Transportation infrastructure in his suburban county, located across the Golden Gate Bridge from San Francisco, is hands down the worst in the Bay Area. Though there have been signs of progress – including rising ferry ridership and a new commuter rail line serving the county’s northern portion – traffic congestion in the county remains nightmarish, the bus system remains skeletal, and cavernous gaps leave many residents without good options. The region’s news coverage constantly casts transit in a negative light, fixating on issues such as the Transbay Transit Center’s structural problems and isolated incidents of crime on trains, while pop culture relentlessly glorifies driving, making it challenging for residents to even imagine transportation improvements that would make it easier to get around via other means.
So, soon after my dad and I returned from Chicago’s downtown to the suburbs via a Metra commuter train, racing my Marin aunt, uncle, and cousins (who were traveling by car) to my Illinois aunt and uncle’s home – a race that would have been quite competitive if we’d used ride-hailing to cover the last (two) mile(s) from the bus- and bikeshare-less Arlington Heights Metra station, though we chose to enjoy a 35-minute walk in the fresh evening air instead – he asked me what I think the transportation solution for his county is.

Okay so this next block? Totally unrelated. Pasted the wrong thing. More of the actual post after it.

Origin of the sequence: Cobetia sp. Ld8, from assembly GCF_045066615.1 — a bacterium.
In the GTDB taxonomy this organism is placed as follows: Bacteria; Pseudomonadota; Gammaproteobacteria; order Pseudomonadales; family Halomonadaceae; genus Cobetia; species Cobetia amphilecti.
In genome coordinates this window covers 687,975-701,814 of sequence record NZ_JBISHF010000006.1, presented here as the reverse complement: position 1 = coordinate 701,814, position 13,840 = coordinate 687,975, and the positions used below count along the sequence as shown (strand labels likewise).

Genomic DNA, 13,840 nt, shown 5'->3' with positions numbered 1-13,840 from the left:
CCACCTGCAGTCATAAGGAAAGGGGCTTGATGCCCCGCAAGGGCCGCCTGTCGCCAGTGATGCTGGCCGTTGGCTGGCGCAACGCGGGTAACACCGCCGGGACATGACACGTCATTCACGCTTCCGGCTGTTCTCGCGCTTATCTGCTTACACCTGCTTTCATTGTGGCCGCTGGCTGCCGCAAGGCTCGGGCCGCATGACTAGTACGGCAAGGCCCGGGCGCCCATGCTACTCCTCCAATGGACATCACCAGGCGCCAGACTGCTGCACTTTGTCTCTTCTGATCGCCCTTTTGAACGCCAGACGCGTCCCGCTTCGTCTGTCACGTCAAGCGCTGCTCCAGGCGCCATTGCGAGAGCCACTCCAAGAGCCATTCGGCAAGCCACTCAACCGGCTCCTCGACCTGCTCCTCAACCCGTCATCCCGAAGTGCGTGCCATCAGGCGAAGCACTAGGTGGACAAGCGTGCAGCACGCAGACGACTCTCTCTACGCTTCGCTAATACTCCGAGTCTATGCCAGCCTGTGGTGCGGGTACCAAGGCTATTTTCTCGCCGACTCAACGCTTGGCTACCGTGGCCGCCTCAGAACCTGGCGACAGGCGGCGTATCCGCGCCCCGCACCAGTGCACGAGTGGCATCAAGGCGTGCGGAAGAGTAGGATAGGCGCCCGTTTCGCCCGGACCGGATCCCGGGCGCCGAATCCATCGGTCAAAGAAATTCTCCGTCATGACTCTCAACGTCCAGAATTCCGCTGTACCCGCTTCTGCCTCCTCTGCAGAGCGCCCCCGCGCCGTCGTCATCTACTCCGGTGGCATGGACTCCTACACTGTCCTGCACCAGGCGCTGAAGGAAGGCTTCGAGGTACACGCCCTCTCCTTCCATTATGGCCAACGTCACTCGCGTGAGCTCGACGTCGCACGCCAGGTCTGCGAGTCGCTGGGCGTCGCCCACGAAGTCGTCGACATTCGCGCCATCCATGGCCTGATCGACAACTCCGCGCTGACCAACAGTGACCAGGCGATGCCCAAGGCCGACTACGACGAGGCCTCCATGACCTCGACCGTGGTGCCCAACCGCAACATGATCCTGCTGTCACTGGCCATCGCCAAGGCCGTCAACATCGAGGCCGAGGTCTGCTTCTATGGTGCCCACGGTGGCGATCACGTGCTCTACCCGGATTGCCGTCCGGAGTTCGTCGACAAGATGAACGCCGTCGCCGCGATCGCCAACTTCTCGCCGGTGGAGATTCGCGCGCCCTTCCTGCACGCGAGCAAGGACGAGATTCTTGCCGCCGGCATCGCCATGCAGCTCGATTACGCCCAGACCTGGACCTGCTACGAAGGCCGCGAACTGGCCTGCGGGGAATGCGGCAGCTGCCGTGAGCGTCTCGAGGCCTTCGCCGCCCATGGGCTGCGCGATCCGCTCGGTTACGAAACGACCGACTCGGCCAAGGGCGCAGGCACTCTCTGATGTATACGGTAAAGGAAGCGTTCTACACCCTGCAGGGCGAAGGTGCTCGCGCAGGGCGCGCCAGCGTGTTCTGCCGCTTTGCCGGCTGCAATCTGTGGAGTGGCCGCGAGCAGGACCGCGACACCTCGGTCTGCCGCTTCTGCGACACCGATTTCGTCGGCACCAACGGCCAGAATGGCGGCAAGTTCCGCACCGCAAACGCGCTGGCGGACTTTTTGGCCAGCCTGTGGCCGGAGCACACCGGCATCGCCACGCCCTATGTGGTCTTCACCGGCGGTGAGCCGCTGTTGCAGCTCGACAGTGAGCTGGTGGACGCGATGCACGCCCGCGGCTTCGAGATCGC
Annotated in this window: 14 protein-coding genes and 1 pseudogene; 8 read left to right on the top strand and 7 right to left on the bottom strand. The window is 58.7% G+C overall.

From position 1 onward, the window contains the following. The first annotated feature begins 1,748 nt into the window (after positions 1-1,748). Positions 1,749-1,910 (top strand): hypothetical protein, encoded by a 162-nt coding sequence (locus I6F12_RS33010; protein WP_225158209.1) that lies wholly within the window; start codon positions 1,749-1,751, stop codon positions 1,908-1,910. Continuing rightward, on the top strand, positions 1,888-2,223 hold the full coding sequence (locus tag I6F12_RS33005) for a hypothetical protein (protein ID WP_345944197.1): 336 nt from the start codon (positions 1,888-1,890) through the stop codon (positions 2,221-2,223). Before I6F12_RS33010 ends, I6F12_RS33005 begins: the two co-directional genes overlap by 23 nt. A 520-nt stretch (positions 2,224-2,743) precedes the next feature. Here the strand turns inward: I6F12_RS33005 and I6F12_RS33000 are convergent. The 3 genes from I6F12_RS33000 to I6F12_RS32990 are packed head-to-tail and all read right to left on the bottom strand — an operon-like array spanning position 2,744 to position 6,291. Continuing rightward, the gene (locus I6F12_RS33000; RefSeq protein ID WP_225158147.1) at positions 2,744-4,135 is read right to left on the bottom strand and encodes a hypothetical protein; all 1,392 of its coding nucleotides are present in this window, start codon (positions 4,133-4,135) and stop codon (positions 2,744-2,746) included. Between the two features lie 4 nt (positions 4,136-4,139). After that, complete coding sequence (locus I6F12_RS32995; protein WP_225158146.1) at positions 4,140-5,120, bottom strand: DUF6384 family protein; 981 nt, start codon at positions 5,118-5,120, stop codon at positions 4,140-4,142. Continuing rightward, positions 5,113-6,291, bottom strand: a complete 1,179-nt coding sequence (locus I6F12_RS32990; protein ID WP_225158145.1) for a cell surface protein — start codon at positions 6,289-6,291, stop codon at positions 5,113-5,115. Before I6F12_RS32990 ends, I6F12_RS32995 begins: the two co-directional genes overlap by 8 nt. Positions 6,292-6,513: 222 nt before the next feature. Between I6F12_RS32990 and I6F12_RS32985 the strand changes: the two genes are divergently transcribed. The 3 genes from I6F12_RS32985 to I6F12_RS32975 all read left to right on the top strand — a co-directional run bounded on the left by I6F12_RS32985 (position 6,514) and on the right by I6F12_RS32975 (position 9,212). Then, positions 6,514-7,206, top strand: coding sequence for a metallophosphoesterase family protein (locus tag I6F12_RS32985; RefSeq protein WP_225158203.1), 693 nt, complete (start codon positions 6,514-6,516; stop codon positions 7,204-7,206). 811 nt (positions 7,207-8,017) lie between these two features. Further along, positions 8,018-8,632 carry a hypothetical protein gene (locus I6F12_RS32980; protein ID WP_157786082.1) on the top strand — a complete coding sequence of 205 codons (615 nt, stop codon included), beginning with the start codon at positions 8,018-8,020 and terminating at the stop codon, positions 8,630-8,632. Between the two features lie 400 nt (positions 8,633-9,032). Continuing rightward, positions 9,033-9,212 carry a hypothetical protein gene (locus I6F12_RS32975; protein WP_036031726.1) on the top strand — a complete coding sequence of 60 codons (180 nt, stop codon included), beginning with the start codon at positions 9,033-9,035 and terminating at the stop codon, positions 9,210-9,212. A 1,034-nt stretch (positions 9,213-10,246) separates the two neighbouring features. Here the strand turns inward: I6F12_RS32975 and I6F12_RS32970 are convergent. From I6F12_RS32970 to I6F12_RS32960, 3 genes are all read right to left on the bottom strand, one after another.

I brought up straightforward ideas like expanded, redesigned bus service; complete streets; and better first/last mile connectivity to the county’s ferry terminals. But he began questioning whether such improvements could turn a direct profit. I then pointed out that roads don’t make money and brought up funding strategies like economic value capture, but was unable to complete a sentence.
It was flying cars that supplanted my thoughts. Specifically, my uncle posited that a network of automated, car-sized drones could solve the Bay Area’s traffic problems because it would disperse regional transportation across a range of altitudes, easing congestion on the surface.